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Huntington Officials Whetting Budget Ax

City Hall: Cuts totaling $9 million have been made to police, fire and libraries, and a new round of trims looms.

November 04, 2001|STANLEY ALLISON | TIMES STAFF WRITER

Faced with its worst financial outlook in nearly a decade, Huntington Beach has begun slashing spending on everything from new library books to police and fire programs, with officials warning that more severe cuts are probably on the way.

While cities across the state are cutting back because of the slowing economy, Huntington Beach's financial woes are heightened by two rulings that could reduce tax revenue by nearly $11.7 million. The city expects to take an additional $7-million hit if the state makes good on its plan to cut the amount of vehicle license-fee revenue that municipalities receive.

The gloomy outlook, officials said, leaves the city with a stark choice: Either find new sources of income, including new taxes, or consider further cuts in seemingly sacred programs--including police and fire.

So far, the city has trimmed its $140-million general fund budget by 6.4%--or $9 million. This included cuts to the police department's crime statistics analysis unit, Regional Narcotics Task Force and the DARE (Drug Abuse Resistance Education) program.

In the Fire Department, the city eliminated three open firefighter positions and a fire prevention specialist position. The library's acquisition of books, magazines and videos was reduced by $116,000. Part-time positions were eliminated in various departments and other services, such as equipment for the city's cable TV channel, were either reduced or killed.

The City Council has talked about closing some library branches, charging residents for library cards and putting parking meters in library lots. But after a public outcry, in the form of letters, e-mails and phone calls, the city has dropped those plans for now.

But if city finances continue to worsen, "I can only assume they will be brought up again," said Ron Hayden, director of library services.

One of the unknown factors as the city looks to keep its budget balanced is the heightened security alerts that have been issued since the Sept. 11 terrorist attacks. Each alert forces the city's emergency services departments to spend more money in overtime pay, though officials did not provide an exact number. Officials worry about costs escalating if the alerts continue for months or even years.

"Whenever the FBI orders a high alert, it's our police officers and firefighters who have to be on high alert, and there's more cost to do that," city administrator Ray Silver said.

City officials are now trying to make an $8-million cut in the budget. That would represent about 6% of the city's general-fund budget. They are tight-lipped, however, about exactly what is under consideration.

The cutbacks concern resident Huong Nguyen, 38, who checks out 15-20 books a week from the Banning branch library for her children. She said there has been talk of closing the small branch before--a prospect she dreads.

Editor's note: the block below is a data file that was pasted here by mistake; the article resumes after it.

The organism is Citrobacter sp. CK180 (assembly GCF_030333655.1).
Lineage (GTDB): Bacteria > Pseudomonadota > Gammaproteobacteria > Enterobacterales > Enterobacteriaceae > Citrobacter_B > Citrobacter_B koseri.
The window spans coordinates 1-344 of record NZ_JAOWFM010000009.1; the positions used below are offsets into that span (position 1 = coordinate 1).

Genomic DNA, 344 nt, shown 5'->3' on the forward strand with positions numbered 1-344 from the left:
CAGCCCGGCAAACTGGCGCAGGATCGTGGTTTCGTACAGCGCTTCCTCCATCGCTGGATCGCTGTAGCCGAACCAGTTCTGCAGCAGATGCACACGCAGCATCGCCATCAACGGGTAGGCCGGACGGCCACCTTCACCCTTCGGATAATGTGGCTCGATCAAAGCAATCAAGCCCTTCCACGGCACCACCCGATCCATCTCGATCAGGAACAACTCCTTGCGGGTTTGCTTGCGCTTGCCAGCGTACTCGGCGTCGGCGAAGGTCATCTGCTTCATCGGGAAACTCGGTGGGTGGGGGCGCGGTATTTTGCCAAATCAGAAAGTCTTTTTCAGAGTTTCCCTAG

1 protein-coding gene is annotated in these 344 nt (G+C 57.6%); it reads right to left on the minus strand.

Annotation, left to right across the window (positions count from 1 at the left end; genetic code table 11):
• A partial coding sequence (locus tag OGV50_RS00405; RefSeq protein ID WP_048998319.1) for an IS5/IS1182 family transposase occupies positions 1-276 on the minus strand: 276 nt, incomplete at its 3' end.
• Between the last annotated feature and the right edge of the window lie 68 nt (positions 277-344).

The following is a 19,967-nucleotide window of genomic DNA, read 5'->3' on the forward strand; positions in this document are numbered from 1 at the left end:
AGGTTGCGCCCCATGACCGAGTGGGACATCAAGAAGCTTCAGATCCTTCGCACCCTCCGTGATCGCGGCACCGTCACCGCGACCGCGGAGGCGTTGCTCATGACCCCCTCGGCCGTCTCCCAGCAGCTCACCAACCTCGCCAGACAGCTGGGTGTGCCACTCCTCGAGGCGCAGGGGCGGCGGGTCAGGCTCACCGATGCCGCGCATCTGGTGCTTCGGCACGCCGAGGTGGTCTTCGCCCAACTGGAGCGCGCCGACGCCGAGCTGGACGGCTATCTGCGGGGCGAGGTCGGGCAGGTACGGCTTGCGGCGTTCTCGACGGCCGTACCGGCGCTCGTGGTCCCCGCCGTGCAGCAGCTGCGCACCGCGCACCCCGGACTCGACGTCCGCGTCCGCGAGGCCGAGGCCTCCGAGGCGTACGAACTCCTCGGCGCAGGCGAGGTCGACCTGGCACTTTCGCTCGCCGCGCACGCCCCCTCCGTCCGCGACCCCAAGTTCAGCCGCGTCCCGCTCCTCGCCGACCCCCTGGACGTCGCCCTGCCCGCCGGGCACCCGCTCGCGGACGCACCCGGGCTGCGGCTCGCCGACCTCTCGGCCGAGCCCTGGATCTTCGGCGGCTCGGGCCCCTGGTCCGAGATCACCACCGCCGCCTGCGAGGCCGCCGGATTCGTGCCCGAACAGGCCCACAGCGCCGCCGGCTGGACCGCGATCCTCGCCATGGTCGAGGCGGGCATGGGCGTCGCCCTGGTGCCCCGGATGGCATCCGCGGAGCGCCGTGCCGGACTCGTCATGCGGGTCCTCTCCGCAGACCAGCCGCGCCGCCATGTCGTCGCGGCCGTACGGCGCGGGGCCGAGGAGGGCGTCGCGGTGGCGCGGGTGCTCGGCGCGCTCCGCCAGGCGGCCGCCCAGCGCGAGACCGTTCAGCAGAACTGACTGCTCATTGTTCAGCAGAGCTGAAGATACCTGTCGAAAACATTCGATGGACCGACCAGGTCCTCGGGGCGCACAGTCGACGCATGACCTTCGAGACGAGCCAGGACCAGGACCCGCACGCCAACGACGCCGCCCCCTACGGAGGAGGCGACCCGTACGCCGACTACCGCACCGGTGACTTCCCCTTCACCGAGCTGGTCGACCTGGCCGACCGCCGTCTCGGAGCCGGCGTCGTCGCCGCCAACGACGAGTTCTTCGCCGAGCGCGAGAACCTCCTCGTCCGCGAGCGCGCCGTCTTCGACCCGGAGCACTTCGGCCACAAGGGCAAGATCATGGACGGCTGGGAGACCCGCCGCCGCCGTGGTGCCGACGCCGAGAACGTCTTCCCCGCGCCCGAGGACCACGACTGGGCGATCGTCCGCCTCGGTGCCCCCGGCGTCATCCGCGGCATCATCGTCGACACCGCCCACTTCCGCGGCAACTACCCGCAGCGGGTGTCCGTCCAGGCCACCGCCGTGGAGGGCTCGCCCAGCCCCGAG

"That [would] mean we would have to go way across town," she said, adding that she would be willing to pay more for parking or other library services to keep the branch open.

The cause of the city's fiscal problems can be traced to this spring, when a court ruled that a property tax was illegal. The levy, collected in addition to the state's 1% property tax, was designed to help pay for the city's employee retirement fund.

The Howard Jarvis Taxpayers Assn. successfully argued in court that the city levy violated Proposition 13, the 1978 statewide ballot measure that strictly limited how much property taxes cities could collect.

The city is appealing the ruling but has nonetheless stopped collecting the tax.

Huntington Beach also faces the loss of another $1.7 million because of a new ruling by the state Board of Equalization about how property taxes from power plants are distributed.

At issue is the AES power plant in the city's southeast district. The city is creating a redevelopment zone that includes that plant. Under old state rules, the move would entitle the city to $1.7 million in tax revenue. But a recent change in policy by the Board of Equalization means the city will only receive about $13,000.

City Treasurer Shari Freidenrich has been lobbying lawmakers in Sacramento to reverse the board's ruling. But given the state's economic condition, chances are slim that she will prevail.

"We're going to try to fight to keep it, but we have to plan for the worst," Silver said.

Some of the reductions made so far have been painful. Some students urged the city not to cut the DARE program, which they considered a valuable resource for students to learn about the dangers of drugs.

But officials determined that DARE was nonessential.

"It's going to be very difficult to find enough savings without a review of what we do in public safety," Silver added. "We may have to reduce service levels or eliminate some programs."

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